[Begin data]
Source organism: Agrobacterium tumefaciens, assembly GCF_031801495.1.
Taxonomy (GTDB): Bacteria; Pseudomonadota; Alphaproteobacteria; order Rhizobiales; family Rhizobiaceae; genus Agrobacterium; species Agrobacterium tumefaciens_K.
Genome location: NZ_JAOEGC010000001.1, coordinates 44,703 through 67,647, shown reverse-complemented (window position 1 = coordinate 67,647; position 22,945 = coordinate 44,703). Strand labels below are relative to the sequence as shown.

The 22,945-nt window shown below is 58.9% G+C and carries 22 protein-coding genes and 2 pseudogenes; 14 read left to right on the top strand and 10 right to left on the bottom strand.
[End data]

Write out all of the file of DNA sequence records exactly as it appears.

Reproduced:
Source organism: Agrobacterium tumefaciens, assembly GCF_031801495.1.
Taxonomy (GTDB): Bacteria; Pseudomonadota; Alphaproteobacteria; order Rhizobiales; family Rhizobiaceae; genus Agrobacterium; species Agrobacterium tumefaciens_K.
Genome location: NZ_JAOEGC010000001.1, coordinates 44,703 through 67,647, shown reverse-complemented (window position 1 = coordinate 67,647; position 22,945 = coordinate 44,703). Strand labels below are relative to the sequence as shown.

The 22,945-nt window shown below is 58.9% G+C and carries 22 protein-coding genes and 2 pseudogenes; 14 read left to right on the top strand and 10 right to left on the bottom strand.